When Junior Caroline Hennekes started doing messy watercolors on Sunday afternoons with a friend in Florida, she had no idea she’d be designing the cover of Hillsdale College’s academic planners three years later.
Though she only seriously started doing art after coming to Hillsdale, last spring Hennekes hand-painted the ink and watercolor cover of the 2019 – 20 Hillsdale academic planner, which is annually produced by the college for students.
When taking on the project in mid-March, Hennekes said she was both honored and intimidated, but up to the challenge — even though it meant having one more thing due at the end of April, the busiest point in her year.
The front of the planner cover, a watercolor painting of Central Hall, was probably the element Hennekes poured over for the longest since March, when the marketing department reached out to her with the project request, she said.
“The creative process can often be a long one,” Hennekes said. “But the first thing I thought was, ‘Well, I don’t want to do the stereotypical Central Hall picture on the front of the planner cover.’”
Plans changed. While friends were recommending painting the eagle statue at the entrance to campus, or an overhead map of campus, Hennekes said at the end of the day, she came back to Central Hall because it was the most recognizable and “approachable.”
Hennekes added that she considered designing a digital mosaic of Central Hall (“I was obsessed with mosaics during the Spring semester because I was in Art History”), but said she felt her skills weren’t quite up to the challenge.
“I was a little too young in my Adobe Suite to be able to execute that at the level I wanted to,” Hennekes said, laughing. “So I fell back on what I knew I could do well, and that was ink and watercolor.”
Junior Heidi Yacoubian, also an art major, described walking into the New Dorm kitchen one of the nights Hennekes was painting the watercolor draft that would eventually become the planner cover.
“I think she looked a little stressed,” Yacoubian remembered. “She was super excited about doing it, and super enthusiastic, because she’s so passionate about art and this school, and this was a way to express her love of both. I think she just felt a little bit of pressure to make it really good because it’s something she really cares about. But she did an amazing job.”
Bryan Springer, creative director of marketing, said Hennekes “excelled at visual storytelling” when he had her as a student in his graphic design class.
“Her style is really graphic and illustrated. So when I saw her work on the cover, I thought, ‘Oh, perfect,’” Springer said.
Springer described Hennekes’ composition as “clear and engaging,” and the image of Central Hall, as the visual icon of Hillsdale College, a natural choice.
“I’m always thrilled as an art faculty member that students are using their skills from all of the different classes — drawing, painting, graphic design,” he said. “I think that’s one of our strengths as a department, since often times, graphic design in most programs is its own discipline, apart from art or fine art.”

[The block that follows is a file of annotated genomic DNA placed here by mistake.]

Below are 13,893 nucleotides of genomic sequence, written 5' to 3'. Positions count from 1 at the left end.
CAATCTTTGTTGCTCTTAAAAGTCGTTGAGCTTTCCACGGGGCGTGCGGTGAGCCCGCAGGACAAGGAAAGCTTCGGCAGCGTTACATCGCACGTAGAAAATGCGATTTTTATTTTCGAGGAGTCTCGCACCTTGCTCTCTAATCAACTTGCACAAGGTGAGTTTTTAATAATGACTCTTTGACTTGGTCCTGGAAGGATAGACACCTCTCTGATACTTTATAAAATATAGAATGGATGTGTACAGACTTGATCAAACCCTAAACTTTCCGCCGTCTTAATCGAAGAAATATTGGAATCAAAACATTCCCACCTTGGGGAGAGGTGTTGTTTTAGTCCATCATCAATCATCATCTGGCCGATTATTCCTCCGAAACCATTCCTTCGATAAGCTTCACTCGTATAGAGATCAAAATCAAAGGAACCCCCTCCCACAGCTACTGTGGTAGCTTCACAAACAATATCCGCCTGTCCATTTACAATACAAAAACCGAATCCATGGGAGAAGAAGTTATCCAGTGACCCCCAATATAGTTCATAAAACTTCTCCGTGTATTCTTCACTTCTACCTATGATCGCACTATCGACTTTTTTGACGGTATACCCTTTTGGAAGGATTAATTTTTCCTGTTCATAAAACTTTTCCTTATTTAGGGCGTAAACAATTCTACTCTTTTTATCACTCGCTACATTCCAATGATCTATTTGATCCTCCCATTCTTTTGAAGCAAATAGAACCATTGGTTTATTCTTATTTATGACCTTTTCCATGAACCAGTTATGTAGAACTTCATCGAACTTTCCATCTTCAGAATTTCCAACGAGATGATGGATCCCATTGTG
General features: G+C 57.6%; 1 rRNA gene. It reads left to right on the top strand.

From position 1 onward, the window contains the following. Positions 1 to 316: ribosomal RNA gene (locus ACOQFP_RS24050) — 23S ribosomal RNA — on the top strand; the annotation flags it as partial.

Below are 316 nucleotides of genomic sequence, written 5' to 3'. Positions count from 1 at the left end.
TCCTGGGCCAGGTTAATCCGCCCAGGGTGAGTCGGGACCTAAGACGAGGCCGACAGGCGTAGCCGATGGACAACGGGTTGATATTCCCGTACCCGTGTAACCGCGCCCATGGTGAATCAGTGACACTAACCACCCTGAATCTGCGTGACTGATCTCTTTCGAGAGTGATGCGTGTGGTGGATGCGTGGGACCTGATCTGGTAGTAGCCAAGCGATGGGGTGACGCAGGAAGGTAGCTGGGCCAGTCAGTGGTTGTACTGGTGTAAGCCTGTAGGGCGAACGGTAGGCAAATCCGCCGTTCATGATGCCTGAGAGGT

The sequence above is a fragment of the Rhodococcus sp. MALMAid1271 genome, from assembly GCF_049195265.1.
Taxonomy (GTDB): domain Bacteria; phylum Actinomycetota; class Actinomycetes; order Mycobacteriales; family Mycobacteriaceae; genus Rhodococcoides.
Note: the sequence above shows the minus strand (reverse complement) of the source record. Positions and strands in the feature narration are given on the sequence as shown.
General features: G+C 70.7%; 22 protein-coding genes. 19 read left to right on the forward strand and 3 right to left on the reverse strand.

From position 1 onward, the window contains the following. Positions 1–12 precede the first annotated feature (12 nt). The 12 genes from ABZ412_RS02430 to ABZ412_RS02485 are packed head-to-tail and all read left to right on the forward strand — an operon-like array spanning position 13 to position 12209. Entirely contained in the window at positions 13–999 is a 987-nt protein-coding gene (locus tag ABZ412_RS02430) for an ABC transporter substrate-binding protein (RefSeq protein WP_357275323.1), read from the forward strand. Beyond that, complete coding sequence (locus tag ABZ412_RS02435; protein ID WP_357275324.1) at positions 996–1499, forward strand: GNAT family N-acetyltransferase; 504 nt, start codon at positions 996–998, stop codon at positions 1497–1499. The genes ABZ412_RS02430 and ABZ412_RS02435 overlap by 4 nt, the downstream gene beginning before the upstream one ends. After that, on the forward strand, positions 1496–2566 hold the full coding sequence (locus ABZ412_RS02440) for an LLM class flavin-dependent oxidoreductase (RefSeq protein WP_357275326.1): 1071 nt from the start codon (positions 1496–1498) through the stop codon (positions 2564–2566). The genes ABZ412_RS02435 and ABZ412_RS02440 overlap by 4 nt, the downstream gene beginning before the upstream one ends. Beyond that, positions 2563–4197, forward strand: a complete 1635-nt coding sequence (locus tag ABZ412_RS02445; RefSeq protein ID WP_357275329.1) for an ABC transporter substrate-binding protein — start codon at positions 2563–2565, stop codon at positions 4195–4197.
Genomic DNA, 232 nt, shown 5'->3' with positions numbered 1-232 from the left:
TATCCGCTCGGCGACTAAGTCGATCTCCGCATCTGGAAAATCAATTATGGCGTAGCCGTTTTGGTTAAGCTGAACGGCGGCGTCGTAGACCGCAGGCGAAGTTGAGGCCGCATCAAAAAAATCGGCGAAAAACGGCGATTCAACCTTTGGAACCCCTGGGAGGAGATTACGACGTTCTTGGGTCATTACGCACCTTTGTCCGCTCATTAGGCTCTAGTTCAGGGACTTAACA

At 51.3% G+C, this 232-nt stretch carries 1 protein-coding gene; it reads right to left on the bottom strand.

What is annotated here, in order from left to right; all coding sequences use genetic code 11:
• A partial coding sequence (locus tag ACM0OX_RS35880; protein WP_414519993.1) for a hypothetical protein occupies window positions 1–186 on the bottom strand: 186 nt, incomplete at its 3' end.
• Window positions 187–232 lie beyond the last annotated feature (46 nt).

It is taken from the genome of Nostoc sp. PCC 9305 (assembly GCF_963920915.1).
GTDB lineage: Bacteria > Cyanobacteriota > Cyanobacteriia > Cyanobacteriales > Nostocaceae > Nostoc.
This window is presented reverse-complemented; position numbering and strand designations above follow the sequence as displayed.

To create the back cover of the planner, a collage of words in various styles of hand-written typeset, Hennekes took to Instagram.
“The back was the part that I got really excited about. Back in March, nobody knew what it was for, but I did an Instagram poll,” Hennekes said. “It wasn’t wildly successful, but it was really cool to do, and it basically said, ‘If you had one word to describe Hillsdale, what would it be?’
“It was really cool to approach the student body that way, because we all know what Hillsdale is, but all have a very individual experience here. Especially depending on what community you’re in, what your major is, and just your personality, you see things differently.”
Hennekes said the back cover is crucial to the vision of the planner, because students often get caught up in the rigor of academic achievement, and “forget to be human.” She chose words to highlight — by painting over them in soft yellow or Charger blue — to remind students what is really special about Hillsdale, in their own words.
Springer said the use of others’ words was a great idea on Hennekes’ part, to seek to understand what resonates with her audience.
“It’s important to understand your audience to provide engaging visuals. I like the concept of highlighting certain words, but in terms of composition, it also provides contrast and color. There is quite a bit of visual texture, but it’s balanced,” Springer said.
Though friends have asked Hennekes if the colors themselves have some meaning, too, she shakes her head.
“The colors I chose were just for composition and balance, but I did intentionally paint certain ones I wanted to highlight,” she said.
One of those words is “prayer.”
“There’s so often the mindset of pulling yourself up by your bootstraps, and doing things in your own strength,” she said. “This is about really realizing that we can do nothing, and we need the Lord, and we need prayer. That’s something I highlighted just because I think that discipline can be lost, and it’s crucial to our well-being.”
Hennekes also highlighted the words “genuine” and “passionate.”
“I’ve never met a more passionate group of 1,500 people,” she said, smiling.